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    US: deepwater facility planned at Port Fourchon

    News // October 4, 2016

    The Greater Lafourche Port Commission (GLPC) is moving forward with plans to develop a 'next-generation' deepwater facility at Port Fourchon, thanks to a newly signed agreement with the Edward Wisner Donation granting GLPC a Right of First Refusal on over 900 acres of property immediately south of the port.

    A separate Memorandum of Understanding between GLPC and the US Army Corps of Engineers (USACE) New Orleans District was signed last month after nearly two years of discussion and negotiation, allowing GLPC to conduct a study to determine the feasibility of a deeper draft channel into Port Fourchon. Coupled with the Corps study, this new property agreement will usher in a new era of growth for the port.

    The Edward Wisner Donation Advisory Committee, the entity which manages the Wisner Trust land, voted to approve a Right of First Refusal agreement granting GLPC the ability to begin promoting its next-generation development, Fourchon Island, and working toward framing up a full lease document for the 900+ acre property.

    The port describes the Fourchon Island development as "the Gulf’s first purpose-built, deepwater rig repair and refurbishment facility to service the major maintenance needs of the deepwater oil and gas rigs Port Fourchon services."

    “What is so exciting to us about this deeper water development is that it will allow us to truly service the entire industrial life cycle of the assets for our tenants and their customers in the Gulf of Mexico,” said Chett Chiasson, Executive Director of the Greater Lafourche Port Commission. “Today’s Right of First Refusal document gives us first call on the property and allows us to truly engage the marketplace in discussions on their needs for this facility and what features are most important to our customers.”

    The USACE study is to consider deepening the main channel of Bayou Lafourche through Belle Pass, from its intersection with Pass Fourchon out into the Gulf of Mexico, to a depth of between 35ft and 50ft and to a distance of approximately six miles.

    The study will also look at the economics of developing the Fourchon Island area as a rig repair and refurbishment facility, which will presumably enable Port Fourchon’s tenants to bring in deepwater rigs and assets for significant maintenance and repair work which can only be accommodated currently in other states or overseas. This next-generation project will add up to about 900 acres of slips and industrial land when fully developed.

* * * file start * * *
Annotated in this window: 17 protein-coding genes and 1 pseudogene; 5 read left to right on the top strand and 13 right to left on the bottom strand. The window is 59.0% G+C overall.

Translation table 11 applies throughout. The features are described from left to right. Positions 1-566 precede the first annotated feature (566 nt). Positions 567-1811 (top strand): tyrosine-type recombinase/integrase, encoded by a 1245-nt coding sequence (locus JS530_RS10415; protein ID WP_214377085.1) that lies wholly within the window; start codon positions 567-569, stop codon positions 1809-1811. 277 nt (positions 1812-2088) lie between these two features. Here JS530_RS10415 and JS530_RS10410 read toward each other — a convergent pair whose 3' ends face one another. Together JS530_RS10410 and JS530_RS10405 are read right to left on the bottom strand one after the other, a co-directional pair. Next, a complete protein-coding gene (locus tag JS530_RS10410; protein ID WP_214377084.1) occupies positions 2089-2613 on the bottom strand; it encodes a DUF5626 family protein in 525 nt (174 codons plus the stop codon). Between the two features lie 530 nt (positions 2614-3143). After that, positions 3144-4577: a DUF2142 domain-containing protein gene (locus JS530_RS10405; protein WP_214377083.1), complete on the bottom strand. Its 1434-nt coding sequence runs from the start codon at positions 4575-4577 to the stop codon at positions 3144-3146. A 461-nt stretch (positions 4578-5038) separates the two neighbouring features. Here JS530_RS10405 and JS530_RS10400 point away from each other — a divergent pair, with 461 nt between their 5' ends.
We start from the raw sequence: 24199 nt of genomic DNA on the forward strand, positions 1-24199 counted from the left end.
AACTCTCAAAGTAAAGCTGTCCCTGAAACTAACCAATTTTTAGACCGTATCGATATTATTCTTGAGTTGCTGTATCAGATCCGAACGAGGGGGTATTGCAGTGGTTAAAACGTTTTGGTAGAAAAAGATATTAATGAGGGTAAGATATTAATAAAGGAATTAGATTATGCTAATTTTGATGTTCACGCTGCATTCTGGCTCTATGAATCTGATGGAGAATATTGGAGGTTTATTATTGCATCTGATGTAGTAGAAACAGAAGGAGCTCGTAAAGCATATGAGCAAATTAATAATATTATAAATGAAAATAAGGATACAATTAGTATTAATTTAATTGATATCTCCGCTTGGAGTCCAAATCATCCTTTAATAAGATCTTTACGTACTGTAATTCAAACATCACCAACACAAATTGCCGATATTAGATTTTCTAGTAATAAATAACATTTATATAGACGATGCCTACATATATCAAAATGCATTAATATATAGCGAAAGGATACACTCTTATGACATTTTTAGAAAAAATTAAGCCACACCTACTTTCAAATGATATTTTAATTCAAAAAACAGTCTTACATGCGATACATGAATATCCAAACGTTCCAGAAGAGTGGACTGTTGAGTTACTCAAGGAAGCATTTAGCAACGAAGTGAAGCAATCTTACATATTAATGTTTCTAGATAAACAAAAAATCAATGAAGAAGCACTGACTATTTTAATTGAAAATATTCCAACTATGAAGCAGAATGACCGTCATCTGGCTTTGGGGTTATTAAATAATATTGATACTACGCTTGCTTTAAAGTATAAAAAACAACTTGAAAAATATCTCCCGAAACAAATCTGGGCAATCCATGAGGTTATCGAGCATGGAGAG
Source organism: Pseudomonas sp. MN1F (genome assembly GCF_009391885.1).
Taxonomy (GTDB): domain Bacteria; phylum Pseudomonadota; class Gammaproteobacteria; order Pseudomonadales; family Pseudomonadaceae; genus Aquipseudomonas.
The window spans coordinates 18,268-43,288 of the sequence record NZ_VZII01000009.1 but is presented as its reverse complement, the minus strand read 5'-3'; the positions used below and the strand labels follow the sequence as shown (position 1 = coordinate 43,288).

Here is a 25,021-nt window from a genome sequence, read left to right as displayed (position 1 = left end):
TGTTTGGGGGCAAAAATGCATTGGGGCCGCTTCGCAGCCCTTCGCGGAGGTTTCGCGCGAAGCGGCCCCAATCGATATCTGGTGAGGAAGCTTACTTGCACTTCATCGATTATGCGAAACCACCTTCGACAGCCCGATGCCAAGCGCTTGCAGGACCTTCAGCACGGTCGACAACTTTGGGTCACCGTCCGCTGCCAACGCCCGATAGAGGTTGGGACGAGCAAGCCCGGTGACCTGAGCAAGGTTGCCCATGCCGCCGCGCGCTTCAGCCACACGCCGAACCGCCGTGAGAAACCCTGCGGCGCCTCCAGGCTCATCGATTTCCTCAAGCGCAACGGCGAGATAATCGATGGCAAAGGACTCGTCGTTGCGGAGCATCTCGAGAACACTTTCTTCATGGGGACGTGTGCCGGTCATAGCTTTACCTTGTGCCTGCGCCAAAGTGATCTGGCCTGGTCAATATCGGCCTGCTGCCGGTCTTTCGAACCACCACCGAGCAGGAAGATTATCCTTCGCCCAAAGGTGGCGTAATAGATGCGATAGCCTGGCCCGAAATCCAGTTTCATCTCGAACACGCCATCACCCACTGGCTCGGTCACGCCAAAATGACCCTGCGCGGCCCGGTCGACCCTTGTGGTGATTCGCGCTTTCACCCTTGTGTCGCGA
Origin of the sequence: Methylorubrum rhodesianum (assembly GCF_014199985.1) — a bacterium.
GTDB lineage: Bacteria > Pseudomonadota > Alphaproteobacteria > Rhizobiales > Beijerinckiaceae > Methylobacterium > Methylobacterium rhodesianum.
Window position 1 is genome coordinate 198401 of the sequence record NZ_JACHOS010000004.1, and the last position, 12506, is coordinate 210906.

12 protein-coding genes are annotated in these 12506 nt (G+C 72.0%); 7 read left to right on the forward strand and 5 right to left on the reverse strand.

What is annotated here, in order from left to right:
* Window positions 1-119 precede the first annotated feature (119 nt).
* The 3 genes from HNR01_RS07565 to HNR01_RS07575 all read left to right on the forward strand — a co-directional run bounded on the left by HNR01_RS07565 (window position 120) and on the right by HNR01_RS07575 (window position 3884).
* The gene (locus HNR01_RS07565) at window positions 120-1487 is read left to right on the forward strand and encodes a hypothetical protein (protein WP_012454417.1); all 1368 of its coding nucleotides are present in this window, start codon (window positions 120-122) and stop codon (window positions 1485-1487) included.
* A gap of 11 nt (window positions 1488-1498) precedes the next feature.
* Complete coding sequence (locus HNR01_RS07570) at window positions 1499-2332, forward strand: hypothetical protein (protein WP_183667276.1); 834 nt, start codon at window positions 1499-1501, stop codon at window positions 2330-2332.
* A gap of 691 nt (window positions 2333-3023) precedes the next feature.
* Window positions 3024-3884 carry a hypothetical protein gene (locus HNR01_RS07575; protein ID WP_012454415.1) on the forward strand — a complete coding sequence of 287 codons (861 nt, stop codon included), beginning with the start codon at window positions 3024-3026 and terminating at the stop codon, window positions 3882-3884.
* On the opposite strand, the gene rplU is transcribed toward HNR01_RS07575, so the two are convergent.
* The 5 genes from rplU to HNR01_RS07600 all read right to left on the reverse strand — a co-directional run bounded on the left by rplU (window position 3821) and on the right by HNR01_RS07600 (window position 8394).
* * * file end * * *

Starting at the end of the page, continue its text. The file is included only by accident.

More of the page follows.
Perry Gisclair, GLPC Board President, added, “Currently, we service over 90 per cent of all of the deepwater activity in the Gulf, and we know that many of these rigs that we service were built right here in this region. They are serviced by companies based in Port Fourchon, and now we hope to add a cutting-edge deepwater rig repair and refurbishment facility at the most central and accessible location in the entire Gulf of Mexico. This will help our community to pick up work that currently has to go as far away as South Korea to get done, which in turn, will help the energy industry reduce their costs and downtime when refurbishing their deepwater assets in the coming years.”

    Added benefits of the project include the ability to utilize dredged materials as a vital borrow source for coastal restoration works in sediment-starved locations along the Louisiana coast as well as the likely result of hundreds of acres of wetlands being created in the Port Fourchon area as part of the project’s mitigation requirements.

    It is anticipated that the USACE deeper draft feasibility study will be complete by early 2019, allowing Fourchon Island development to commence in earnest around 2020. Preliminary infrastructure necessary to access the property will likely be underway well before that.

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